USMCA: Mexico’s new government under President Andrés Manuel López Obrador is currently taking steps to ratify the new North American trade pact. For further insight into the ratification procedure of USMCA for U.S., Canada and Mexico, click here. Current challenges that are delaying the ratification process include continued disagreement over U.S. tariffs on steel and aluminum imports for Canada and Mexico under Section 232 in the Trade Expansion Act of 1962.
The US Trade Representative released a notification that listed changes to the U.S. law needed to comply with the terms of USMCA. This release is a requirement set by Congress to expedite implementing legislation for US trade agreements.
US-China: A new round of trade negotiations between the two nations took place on Tuesday (2/19). The parties discussed structural changes to alleviate the trade imbalance to benefit both sides. Click here for a timeline of the dispute.
Soybeans and tariffs: Bloomberg reports the long-term projections of soybean exports, as forecast by the U.S. Department of Agriculture, assuming China’s retaliatory tariffs are maintained. Fueled by record high production and trade issues, U.S. soybean exports may not reach its pre-trade war peak until the 2026-2027 cycle. Indiana is the fourth largest producer of soybeans in the U.S., and in 2018 yielded an 8 percent production growth in soybeans.
Auto Tariffs: On March 3, 2018, President Trump first announced the possibility of placing tariffs to European imported cars. February 17, 2019, the Commerce Department submitted a report to the White House, on whether auto imports pose a threat to national security. Based on the data, Trump has approximately 90 days to decide on invoking auto tariffs.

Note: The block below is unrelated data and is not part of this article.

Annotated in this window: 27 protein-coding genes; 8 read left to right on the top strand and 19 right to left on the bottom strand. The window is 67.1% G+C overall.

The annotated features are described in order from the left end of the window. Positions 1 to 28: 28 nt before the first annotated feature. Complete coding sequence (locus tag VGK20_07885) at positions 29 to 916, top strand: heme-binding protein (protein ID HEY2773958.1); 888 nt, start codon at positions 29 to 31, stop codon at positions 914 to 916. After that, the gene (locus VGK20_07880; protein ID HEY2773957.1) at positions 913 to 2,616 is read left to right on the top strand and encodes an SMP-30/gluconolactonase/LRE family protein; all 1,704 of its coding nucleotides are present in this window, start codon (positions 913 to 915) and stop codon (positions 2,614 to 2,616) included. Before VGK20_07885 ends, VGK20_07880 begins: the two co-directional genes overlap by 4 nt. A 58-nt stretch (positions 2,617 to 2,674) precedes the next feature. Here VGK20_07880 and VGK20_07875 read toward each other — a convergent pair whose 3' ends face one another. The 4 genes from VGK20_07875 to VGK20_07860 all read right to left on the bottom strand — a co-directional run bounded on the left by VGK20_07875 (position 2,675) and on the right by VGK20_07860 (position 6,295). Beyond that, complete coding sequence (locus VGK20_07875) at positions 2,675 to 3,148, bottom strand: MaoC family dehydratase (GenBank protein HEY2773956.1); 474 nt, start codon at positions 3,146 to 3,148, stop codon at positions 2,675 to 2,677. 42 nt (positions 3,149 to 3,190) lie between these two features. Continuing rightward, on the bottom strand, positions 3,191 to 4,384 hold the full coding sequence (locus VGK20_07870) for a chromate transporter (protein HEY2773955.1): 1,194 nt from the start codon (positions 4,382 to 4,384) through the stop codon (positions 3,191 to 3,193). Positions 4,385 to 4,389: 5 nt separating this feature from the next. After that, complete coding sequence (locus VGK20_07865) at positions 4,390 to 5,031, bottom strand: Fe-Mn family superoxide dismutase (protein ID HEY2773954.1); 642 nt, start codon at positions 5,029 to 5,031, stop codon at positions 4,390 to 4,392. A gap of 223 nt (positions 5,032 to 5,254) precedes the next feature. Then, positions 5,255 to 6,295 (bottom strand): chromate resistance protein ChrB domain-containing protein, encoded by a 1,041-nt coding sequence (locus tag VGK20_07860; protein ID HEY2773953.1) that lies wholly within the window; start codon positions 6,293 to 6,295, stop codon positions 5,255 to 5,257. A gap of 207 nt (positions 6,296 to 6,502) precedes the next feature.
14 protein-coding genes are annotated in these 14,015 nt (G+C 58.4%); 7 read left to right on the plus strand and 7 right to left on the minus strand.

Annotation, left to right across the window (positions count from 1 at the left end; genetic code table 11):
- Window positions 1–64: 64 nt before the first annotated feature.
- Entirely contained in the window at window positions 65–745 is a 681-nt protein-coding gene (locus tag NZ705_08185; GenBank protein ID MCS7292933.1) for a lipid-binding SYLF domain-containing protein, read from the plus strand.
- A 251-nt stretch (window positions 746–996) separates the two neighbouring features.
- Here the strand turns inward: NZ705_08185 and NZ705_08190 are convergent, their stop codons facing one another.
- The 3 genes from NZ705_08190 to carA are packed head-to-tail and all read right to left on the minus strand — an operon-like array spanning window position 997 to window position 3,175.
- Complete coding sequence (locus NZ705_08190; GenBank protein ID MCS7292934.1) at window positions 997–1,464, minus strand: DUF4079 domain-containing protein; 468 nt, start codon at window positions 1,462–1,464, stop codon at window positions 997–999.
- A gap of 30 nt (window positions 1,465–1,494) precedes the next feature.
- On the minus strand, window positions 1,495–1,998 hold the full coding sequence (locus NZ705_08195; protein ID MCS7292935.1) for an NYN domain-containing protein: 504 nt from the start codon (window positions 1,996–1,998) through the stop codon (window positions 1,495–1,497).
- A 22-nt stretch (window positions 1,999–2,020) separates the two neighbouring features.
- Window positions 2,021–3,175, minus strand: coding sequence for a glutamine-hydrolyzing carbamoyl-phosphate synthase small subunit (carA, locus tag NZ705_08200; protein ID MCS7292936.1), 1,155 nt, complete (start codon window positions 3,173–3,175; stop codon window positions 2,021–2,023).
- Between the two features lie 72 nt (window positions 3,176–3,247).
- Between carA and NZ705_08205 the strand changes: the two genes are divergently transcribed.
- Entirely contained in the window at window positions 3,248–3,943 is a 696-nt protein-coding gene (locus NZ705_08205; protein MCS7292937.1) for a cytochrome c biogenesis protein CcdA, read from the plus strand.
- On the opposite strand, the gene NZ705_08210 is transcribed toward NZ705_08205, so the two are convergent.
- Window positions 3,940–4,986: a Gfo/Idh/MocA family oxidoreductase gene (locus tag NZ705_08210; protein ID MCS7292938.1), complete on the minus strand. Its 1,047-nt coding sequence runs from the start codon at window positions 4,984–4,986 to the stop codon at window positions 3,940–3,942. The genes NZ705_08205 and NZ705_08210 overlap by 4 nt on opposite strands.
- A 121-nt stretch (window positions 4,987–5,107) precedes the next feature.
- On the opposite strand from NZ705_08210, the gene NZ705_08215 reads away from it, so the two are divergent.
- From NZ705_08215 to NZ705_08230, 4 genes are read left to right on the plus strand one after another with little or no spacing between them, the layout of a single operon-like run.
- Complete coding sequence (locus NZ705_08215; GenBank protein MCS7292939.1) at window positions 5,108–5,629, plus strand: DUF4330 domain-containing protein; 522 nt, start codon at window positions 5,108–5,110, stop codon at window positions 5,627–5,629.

- The U.S. auto industry has pushed back saying that consumers will be impacted with higher prices, jobs will be at risk, and tariffs could trigger a reduction in U.S. investments that will be experienced for decades.
- The Japan Automobile Manufacturers Association also issued this statement.
WTO: The U.S. submitted a proposal to the World Trade Organization (WTO) that would reduce the number of countries designated as emerging economies, disqualifying them from special and differential treatment (S&D) as ‘developing’ nations. India, China and others are expected to push back on the proposal. WTO Chief Roberto Azevedo notes the complexity of settling this dispute, with no clear resolution in sight.